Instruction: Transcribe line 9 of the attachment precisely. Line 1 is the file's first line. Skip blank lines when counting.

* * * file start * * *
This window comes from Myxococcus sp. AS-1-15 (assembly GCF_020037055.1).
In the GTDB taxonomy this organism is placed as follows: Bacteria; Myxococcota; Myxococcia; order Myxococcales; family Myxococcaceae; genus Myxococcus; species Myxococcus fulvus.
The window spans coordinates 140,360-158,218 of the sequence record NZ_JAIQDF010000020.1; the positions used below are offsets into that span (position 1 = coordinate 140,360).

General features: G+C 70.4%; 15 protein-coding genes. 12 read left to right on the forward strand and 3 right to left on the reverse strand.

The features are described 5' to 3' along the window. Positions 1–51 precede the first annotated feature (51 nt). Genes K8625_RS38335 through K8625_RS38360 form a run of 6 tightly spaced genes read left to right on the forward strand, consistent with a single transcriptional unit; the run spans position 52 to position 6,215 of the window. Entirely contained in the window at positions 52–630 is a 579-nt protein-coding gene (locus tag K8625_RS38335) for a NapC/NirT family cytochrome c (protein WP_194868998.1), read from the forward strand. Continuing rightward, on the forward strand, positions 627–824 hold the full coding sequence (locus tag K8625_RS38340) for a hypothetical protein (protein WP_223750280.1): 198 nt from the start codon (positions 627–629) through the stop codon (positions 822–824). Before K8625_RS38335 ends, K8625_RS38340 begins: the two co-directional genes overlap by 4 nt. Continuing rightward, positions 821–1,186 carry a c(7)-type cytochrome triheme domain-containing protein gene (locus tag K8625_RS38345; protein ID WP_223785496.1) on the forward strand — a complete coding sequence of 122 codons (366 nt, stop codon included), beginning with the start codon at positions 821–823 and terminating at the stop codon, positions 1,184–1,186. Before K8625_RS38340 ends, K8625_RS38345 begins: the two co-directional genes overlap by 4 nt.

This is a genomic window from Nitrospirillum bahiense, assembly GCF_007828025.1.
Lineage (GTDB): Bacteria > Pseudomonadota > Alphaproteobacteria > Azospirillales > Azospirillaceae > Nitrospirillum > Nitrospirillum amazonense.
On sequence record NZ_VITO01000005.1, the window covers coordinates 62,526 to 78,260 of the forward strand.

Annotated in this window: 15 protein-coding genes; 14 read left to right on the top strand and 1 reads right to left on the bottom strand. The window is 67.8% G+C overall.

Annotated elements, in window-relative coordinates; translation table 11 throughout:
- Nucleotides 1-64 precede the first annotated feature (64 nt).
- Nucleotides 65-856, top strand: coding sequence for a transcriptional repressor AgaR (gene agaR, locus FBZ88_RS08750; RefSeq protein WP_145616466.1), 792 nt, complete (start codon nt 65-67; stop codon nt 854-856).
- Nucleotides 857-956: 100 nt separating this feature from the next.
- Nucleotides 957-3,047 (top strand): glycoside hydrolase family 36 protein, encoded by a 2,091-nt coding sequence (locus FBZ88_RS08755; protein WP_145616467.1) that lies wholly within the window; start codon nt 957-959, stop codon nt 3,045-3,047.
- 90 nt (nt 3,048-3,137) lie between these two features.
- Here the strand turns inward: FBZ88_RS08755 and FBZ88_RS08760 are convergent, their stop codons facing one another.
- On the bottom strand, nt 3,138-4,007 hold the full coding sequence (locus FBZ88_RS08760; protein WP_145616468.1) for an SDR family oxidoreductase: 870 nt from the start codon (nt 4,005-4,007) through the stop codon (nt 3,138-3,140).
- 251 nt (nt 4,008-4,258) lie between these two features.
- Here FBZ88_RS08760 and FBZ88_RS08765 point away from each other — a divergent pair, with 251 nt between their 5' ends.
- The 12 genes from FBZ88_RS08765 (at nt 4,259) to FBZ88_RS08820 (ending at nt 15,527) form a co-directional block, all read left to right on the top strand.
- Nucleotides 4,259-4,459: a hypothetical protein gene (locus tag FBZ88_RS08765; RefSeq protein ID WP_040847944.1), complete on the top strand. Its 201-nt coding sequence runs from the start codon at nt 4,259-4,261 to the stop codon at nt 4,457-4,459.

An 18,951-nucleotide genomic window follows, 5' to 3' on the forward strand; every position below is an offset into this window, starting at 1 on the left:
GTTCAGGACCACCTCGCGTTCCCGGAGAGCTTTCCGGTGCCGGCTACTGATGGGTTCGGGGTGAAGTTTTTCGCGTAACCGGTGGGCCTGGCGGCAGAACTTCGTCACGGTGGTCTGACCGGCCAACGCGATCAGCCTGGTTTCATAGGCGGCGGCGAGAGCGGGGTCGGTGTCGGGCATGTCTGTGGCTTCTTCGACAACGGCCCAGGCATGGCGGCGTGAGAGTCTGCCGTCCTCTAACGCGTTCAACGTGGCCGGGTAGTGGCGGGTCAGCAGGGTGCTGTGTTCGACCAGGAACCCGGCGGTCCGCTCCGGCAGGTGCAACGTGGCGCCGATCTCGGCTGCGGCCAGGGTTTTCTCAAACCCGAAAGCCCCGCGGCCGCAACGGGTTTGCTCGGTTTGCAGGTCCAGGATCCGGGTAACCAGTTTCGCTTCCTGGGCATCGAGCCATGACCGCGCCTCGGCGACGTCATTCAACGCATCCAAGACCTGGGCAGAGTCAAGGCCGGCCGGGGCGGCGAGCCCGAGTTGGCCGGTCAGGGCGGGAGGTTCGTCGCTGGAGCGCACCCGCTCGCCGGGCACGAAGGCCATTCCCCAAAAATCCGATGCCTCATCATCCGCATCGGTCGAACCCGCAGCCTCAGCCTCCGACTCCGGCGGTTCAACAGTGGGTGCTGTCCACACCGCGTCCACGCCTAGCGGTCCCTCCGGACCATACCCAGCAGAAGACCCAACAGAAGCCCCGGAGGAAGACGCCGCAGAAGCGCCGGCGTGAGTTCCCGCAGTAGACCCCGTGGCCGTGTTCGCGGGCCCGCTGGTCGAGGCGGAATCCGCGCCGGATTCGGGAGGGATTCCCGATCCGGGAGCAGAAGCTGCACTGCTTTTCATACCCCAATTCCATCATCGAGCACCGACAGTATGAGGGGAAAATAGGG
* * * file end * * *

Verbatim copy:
Annotated in this window: 15 protein-coding genes; 14 read left to right on the top strand and 1 reads right to left on the bottom strand. The window is 67.8% G+C overall.